“Our people will wake up in 100 years and it will be the artists that lead them into the future.” The reason why Métis week falls on these dates has to do with the anniversary every year of one of our most recognized Métis leaders, Louis Riel. On November 16, 1885, Riel was lead to the gallows in Regina, Saskatchewan by the Canadian government at that time. Prior to his passing, Riel stated “Our people will wake up in 100 years and it will be the artists that lead them into the future.” In 1982, almost 100 years after Riel was executed, the Métis people were recognized as Aboriginal people in the Canadian Constitution. The Métis commemorate Riel for his contributions to Canada, democracy and to the Métis people. He was a true Canadian patriot who believed in equality for all Canadians. He set up the first Métis provisional government, created the “List of Rights” that brought Manitoba into Canadian confederation, advocated for Métis rights to their lands and culture and has become a figurehead, not only for the Métis nation, but as a Canadian father of confederation. This is why Métis people gather during this week, to honour a Métis hero, who through his courage allowed for the Métis nation to grow and maintain their unique Aboriginal identity. Next, Mayor Dodic provided greetings to the Métis people in attendance and elaborated on some Métis historical facts. Elder Rod McLeod finished the speeches by explaining the passion of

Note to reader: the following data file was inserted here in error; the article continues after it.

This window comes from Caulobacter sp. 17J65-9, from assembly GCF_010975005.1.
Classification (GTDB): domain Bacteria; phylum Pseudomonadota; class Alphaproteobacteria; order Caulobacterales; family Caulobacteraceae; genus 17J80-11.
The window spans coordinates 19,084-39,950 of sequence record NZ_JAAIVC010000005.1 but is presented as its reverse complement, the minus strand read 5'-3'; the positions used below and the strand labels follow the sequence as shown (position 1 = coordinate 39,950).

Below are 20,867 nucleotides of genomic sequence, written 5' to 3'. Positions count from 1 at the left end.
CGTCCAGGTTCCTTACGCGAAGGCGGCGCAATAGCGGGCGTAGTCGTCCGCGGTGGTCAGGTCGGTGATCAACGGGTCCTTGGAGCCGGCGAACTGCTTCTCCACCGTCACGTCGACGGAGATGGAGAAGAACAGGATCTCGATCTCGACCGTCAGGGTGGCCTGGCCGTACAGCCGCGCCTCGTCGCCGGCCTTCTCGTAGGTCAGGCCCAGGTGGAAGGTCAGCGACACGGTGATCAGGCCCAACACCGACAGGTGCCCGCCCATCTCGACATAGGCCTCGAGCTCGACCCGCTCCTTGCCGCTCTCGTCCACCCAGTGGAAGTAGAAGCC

Louis Riel

the Métis people and the contributions of strong Métis leaders. The flag was then raised at city hall to the applause of supporters, followed by the Métis national anthem being spoken poetically by members of the local. After the flag had been raised, the Métis local hosted a coffee and muffin gathering at the local office. The Métis local will be hosting a Christmas party in Diamond City on December 3 from 1 - 5 p.m. There will be food, Métis dancing, karaoke and Santa Claus will make an appearance and bring some gifts for the kids. This party is hosted by Local 2003 and is free for everyone that would like to come and celebrate the Christmas season with some Métis folks. As well, if you’re Métis and curious about identity cards, this is also a great opportunity to explore genealogy and learn how to become a member of the Métis Nation of Alberta.


LSCO director Rob a boon to organization By Bill Axtell

For the Lethbridge Journal The Lethbridge Senior Citizens Organization has come to appreciate the business management acumen of its executive director, Rob Miyashiro.

come at city hall, Miyashiro’s organization will “sail along” - exactly on course. No matter what may arise, LSCO’s Miyashiro, together with support from an equally committed staff, will find a way to solve it.